It really couldn't be more wrong. Unfortunately the people who know how nutrition and science work aren't typically blogging or writing internet articles so you're left with nutrition "professionals" who are selling one product or another. I can list a number of reasons carbs should be limited by most dieters but conversion to fat is simply not one of them.

Carbs are stored but they are stored as glycogen. Obviously the ingestion of more carb calories means less fat calories are going to be burned as the body prefers carbs over fat for fuel.

The process of converting carbs to fat is called de novo lipogenesis and in many animals this is common but in humans it is not normal for this to happen except in small quantities and when you're consuming massive amounts of carbs. We're not rats.

If you want to read more about it you can read this article which sadly like most of his articles is not footnoted but the fact that de novo lipogenesis is not substantial in humans is fairly well documented.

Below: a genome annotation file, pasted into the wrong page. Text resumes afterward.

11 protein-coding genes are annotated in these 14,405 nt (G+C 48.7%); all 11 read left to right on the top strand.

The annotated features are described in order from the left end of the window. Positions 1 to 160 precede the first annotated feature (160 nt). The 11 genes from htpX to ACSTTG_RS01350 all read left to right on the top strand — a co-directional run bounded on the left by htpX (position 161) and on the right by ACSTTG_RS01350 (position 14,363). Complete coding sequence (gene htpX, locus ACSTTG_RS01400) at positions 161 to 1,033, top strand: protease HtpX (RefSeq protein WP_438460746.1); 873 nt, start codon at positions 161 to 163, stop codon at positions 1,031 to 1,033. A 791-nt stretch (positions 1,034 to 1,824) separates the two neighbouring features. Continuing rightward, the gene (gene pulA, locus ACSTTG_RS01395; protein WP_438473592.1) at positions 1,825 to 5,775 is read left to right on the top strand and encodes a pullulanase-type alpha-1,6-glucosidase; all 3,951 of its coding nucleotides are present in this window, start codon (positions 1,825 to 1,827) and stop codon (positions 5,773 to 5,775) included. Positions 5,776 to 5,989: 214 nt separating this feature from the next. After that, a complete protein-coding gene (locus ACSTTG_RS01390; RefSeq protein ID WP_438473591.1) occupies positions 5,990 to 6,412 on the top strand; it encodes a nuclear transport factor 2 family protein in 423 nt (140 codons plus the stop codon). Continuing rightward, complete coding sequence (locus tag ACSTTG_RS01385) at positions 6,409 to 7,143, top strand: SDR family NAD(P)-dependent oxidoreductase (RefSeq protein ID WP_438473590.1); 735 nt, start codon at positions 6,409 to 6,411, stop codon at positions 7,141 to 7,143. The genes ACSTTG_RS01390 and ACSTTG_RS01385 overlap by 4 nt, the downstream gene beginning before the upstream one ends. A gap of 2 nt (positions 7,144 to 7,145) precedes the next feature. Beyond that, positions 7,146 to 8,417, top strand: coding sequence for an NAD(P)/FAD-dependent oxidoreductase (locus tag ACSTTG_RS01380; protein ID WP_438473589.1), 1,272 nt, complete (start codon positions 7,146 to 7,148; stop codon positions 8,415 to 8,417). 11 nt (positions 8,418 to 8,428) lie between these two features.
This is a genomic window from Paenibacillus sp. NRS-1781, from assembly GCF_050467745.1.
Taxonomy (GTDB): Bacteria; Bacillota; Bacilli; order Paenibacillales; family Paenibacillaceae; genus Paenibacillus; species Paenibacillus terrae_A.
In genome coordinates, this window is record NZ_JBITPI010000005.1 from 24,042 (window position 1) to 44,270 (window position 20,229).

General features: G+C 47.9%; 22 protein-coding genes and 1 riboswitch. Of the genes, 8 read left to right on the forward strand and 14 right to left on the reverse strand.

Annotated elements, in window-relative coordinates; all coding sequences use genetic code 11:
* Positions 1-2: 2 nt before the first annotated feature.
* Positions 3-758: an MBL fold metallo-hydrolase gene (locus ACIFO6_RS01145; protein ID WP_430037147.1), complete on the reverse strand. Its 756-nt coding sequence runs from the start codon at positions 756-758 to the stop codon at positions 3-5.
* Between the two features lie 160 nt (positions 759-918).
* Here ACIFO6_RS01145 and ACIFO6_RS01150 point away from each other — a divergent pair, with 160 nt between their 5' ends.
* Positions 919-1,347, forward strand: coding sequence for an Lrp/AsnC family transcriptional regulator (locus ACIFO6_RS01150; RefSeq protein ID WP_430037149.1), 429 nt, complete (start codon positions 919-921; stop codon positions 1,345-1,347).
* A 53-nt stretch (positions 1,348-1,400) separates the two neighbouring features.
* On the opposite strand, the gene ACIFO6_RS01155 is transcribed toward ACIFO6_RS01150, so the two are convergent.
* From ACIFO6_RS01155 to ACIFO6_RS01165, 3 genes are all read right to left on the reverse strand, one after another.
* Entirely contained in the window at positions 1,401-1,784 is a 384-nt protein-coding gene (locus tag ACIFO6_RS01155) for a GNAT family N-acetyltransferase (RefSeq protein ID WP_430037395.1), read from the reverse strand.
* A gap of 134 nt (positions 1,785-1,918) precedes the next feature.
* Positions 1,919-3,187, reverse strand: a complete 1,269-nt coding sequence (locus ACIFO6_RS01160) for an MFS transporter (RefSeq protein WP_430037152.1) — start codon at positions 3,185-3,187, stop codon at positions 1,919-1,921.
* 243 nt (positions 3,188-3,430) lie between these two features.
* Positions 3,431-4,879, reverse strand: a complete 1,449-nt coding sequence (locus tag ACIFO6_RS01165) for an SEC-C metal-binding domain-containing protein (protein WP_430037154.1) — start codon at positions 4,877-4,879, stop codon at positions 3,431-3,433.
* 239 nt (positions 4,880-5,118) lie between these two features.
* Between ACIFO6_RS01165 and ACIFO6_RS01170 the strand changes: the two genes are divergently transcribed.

Hope this helps. In the end - it really doesn't matter if carbs are converted or not - because if you consume excess calories you gain fat. It's just nice to have accurate information.
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Old 02-04-2013, 08:57 AM   #15
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Great thread!

I had a question about what John just wrote. You said that carbs (and I'm presuming protein) don't convert to fat easily in humans, but then said
Quote:
In the end - it really doesn't matter if carbs are converted or not - because if you consume excess calories you gain fat.
but that would mean that the only way to gain fat would be to eat fat, right?

Does that mean that if I ate a lot of food, but really tried to limit my fat intake that the amount of fat I gained would be proportionate to the amount of fat I ate, rather than the number of calories? (Sorry if I'm not asking that clearly... I'm in a rush right now)